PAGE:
QUT's lunar testbed nears completion

Thursday, 21 December, 2023

QUT's lunar testbed nears completion

A lunar testbed, understood to be the first of its kind in Australia, is currently under construction at the Queensland University of Technology’s (QUT) Kelvin Grove campus as part of the $7.9 million QUT Space Technology Precinct. The precinct’s development has been led by Associate Professor Thierry Peynot, with the lunar testbed set to begin operating in 2024.

As the centrepiece of the precinct, the 19 x 11 m lunar testbed will be capable of simulating multiple planetary environments to support robotics, sensing and other research applied to space. Peynot said a vehicle, for example, would be able to go through its paces in realistic Moon conditions with an arena containing simulated regolith (fabricated moon dust), slopes and boulders.

“The lunar environment … is incredibly challenging — it has no atmosphere; exceptionally fine, charged and reactive dust that sticks to everything; 300° temperature variations; and 200 times Earth’s radiation,” Peynot said.

“It is not possible for us to replicate all of those particular conditions, but the use of fabricated moon dust in the facility will provide a realistic surface and terrain for a rover to navigate across, along with the optical properties that are crucial to test robotic perception.

Associate Professor Thierry Peynot, Ali Buchberger and Andy Keir standing on the testbed. Image credit: QUT Media.

“The lunar testbed will also have a gantry crane which will enable us to simulate the level of gravity on the Moon — which is one-sixth of the Earth’s gravity — by holding up some of the weight of the vehicle as it navigates across the testbed.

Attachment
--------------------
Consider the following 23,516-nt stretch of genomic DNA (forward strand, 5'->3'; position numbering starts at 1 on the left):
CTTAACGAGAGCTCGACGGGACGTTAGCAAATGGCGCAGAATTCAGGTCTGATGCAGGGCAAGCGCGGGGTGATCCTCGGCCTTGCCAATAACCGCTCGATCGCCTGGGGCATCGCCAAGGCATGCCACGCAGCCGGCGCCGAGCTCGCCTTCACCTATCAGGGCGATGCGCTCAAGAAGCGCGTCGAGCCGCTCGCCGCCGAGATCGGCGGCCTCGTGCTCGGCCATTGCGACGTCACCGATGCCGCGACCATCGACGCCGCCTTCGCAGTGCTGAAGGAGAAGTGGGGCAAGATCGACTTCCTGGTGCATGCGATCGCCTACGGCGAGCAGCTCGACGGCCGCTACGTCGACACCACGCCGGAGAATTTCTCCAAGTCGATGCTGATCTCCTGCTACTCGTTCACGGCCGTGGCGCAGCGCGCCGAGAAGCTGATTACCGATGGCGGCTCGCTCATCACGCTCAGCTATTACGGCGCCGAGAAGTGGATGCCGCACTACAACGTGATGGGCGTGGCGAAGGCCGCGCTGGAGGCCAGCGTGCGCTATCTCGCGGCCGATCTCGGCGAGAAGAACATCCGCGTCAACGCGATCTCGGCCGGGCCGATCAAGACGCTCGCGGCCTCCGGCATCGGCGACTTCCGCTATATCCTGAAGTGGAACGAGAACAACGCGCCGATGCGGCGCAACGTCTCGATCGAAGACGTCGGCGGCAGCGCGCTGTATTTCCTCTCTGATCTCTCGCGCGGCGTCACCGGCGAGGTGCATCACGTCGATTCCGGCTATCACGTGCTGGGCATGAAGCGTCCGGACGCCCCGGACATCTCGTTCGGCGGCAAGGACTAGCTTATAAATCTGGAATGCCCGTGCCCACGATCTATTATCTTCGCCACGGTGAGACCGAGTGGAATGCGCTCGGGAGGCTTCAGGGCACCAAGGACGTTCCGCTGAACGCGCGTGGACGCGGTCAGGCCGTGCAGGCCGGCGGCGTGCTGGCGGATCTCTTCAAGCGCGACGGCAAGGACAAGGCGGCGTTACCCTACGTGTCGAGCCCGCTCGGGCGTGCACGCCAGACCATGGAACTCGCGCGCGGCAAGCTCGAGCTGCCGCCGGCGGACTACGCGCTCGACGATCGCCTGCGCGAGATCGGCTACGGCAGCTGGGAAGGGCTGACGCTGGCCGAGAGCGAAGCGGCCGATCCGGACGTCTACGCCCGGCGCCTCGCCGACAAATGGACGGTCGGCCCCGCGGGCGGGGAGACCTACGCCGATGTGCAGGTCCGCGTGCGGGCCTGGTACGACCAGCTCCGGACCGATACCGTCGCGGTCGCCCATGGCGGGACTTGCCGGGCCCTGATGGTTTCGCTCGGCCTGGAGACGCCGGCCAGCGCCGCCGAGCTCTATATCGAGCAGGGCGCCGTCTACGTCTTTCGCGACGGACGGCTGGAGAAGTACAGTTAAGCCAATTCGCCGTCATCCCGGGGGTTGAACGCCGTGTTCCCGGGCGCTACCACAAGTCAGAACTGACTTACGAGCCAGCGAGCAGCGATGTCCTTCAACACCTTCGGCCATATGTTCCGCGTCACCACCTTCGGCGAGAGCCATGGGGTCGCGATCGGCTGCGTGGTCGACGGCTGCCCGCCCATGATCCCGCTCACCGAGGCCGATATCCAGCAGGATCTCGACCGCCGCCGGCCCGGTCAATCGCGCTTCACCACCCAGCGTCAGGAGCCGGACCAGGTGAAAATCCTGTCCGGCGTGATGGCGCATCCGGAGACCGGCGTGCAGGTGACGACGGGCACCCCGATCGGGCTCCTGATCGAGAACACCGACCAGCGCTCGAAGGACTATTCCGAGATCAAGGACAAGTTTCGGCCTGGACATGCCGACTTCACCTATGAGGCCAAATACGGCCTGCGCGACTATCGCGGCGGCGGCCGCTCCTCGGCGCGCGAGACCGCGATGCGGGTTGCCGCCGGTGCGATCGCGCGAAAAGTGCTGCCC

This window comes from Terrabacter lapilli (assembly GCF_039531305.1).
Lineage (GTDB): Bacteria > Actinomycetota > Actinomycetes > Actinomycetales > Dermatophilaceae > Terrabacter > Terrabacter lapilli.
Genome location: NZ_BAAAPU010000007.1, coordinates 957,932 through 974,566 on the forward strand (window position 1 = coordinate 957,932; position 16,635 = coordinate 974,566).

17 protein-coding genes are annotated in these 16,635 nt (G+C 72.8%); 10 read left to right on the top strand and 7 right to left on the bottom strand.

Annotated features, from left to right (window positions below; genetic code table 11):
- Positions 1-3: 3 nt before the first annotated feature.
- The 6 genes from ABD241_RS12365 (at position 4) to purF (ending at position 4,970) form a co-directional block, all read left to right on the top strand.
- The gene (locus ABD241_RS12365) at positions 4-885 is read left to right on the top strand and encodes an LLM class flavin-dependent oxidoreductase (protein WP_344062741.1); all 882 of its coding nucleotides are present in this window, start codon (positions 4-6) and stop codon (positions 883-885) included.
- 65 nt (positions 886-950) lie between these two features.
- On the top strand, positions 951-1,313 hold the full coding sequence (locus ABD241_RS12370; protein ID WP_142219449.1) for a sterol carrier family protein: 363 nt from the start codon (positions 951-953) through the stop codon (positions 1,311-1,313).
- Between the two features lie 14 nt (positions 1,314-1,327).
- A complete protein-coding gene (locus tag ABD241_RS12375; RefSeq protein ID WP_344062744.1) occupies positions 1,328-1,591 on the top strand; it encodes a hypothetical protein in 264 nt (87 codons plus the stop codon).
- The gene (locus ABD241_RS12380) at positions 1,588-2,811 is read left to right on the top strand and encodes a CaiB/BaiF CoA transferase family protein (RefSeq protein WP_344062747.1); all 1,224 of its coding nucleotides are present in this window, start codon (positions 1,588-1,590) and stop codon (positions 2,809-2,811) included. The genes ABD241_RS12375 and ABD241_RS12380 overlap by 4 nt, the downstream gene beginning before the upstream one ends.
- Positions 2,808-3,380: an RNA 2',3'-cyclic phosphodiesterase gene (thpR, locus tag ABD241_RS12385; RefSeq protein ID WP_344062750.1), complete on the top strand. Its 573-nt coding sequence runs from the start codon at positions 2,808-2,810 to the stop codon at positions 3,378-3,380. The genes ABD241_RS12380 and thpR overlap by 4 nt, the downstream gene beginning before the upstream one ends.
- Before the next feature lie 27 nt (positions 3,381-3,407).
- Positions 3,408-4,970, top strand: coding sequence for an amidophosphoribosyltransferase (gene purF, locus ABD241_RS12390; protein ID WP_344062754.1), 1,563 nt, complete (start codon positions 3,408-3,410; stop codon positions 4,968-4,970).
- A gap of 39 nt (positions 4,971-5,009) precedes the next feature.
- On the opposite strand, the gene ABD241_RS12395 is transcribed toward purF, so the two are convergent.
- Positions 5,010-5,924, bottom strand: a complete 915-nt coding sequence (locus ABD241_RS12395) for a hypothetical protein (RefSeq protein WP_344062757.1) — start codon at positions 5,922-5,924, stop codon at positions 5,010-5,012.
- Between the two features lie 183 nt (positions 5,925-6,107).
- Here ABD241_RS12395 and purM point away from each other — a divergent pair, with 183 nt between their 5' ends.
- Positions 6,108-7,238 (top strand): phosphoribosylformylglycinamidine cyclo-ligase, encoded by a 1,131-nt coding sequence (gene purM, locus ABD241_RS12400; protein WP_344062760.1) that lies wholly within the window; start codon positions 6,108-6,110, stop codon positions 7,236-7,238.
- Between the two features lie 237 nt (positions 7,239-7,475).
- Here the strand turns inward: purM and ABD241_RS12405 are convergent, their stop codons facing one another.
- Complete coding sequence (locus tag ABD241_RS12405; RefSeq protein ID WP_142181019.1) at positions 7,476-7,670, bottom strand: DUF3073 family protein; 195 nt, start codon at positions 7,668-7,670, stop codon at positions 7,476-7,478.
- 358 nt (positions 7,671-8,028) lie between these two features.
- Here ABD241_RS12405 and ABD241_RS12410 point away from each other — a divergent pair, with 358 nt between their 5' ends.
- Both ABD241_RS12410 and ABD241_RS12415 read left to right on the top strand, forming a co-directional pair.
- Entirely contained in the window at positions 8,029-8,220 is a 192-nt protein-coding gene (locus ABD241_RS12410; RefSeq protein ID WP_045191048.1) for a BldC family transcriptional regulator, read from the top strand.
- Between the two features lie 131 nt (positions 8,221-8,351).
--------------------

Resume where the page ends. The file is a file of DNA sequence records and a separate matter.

“We will also have the ability to use sunlight, realistic lighting conditions and high ceilings to facilitate tests to simulate the atmosphere of Mars for testing drones.

“Such testing does not apply to the Moon, which has no atmosphere and thus offers no way to fly drones for example.”

Peynot said robotics, mechatronics, electrical engineering, renewable power engineering and industrial design students would use the facility, and there was potential for use by students and research groups studying astrobiology, planetary surface exploration and computer–human interactions.

“Community visitors will also be encouraged to observe simulations — on some special occasions — from a public viewing platform as part of QUT’s commitment to STEM outreach,” he said.

Top image: Construction is nearly completed at the QUT lunar testbed. Image credit: QUT Media.

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